Abstract 2951: Estimation of Perfusion with 13N-Ammonia Retention Underestimates the Frequency and Extent of Hibernating Myocardium when Compared to Quantification of Absolute Myocardial Blood Flow
Background: Viable dysfunctional myocardium can be classified as chronically stunned (normal resting perfusion) or hibernating (reduced resting flow). While 13N-ammonia (NH3) retention (late uptake) is typically used to estimate perfusion, the frequency and extent of hibernating myocardium (HM) may differ when quantification of dynamically-acquired absolute myocardial blood flow (MBF) is performed.
Methods: Patients with stable ischemic cardiomyopathy (n = 25, EF 32 ± 2%, NYHA Class 2.1 ± 0.7) who were candidates for an ICD for the primary prevention of sudden death underwent imaging with NH3 and insulin-clamp 18F-2-deoxyglucose (FDG). Segmental perfusion (17 segment LV model, % peak segment) was assessed by both retention (20 minute summed image) and absolute MBF using a 3-compartment model (ml/min/g). Normal segments were defined as perfusion ≤ 80% peak segment. Segments with <50% peak segment FDG uptake were defined as scar. The remaining segments were considered HM if FDG/perfusion ratio was ≥ 1.2.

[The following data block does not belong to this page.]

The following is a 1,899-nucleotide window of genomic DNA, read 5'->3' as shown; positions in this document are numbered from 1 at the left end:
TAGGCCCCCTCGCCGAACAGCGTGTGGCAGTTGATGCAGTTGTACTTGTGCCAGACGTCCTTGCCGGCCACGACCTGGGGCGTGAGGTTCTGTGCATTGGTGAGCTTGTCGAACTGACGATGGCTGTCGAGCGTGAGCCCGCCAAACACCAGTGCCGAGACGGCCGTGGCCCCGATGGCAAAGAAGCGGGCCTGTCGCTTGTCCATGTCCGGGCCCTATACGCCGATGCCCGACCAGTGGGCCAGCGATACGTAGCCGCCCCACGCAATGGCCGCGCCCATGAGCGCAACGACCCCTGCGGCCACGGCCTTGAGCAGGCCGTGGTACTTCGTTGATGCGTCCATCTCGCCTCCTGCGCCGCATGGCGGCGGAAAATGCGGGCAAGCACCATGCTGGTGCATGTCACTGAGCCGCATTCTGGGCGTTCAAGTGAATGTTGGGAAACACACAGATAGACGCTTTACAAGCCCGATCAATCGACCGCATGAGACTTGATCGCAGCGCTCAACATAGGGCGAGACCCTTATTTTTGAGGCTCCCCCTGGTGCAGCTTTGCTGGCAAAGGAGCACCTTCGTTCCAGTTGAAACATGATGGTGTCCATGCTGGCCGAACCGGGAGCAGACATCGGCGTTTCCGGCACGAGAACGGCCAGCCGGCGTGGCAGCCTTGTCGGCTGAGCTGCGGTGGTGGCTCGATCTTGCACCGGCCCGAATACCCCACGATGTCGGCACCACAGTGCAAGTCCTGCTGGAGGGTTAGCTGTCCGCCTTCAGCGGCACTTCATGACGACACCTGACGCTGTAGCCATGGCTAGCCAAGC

Results: Of the 425 total segments, only 15 (3.5%) were considered HM when NH3 retention was used to assess perfusion. In contrast, the number of HM segments increased markedly with quantification of absolute MBF (159 or 37%, p<0.001 vs. retention), with a commensurate reduction in the number of normally-perfused segments.
Conclusions: The estimation of perfusion with NH3 retention significantly overestimates MBF (Figure⇓) and hence underestimates the frequency and extent of HM. While the differentiation of chronically stunned from HM may not influence the decision for revascularization, the distinction may be important if HM is an independent risk factor for sudden death.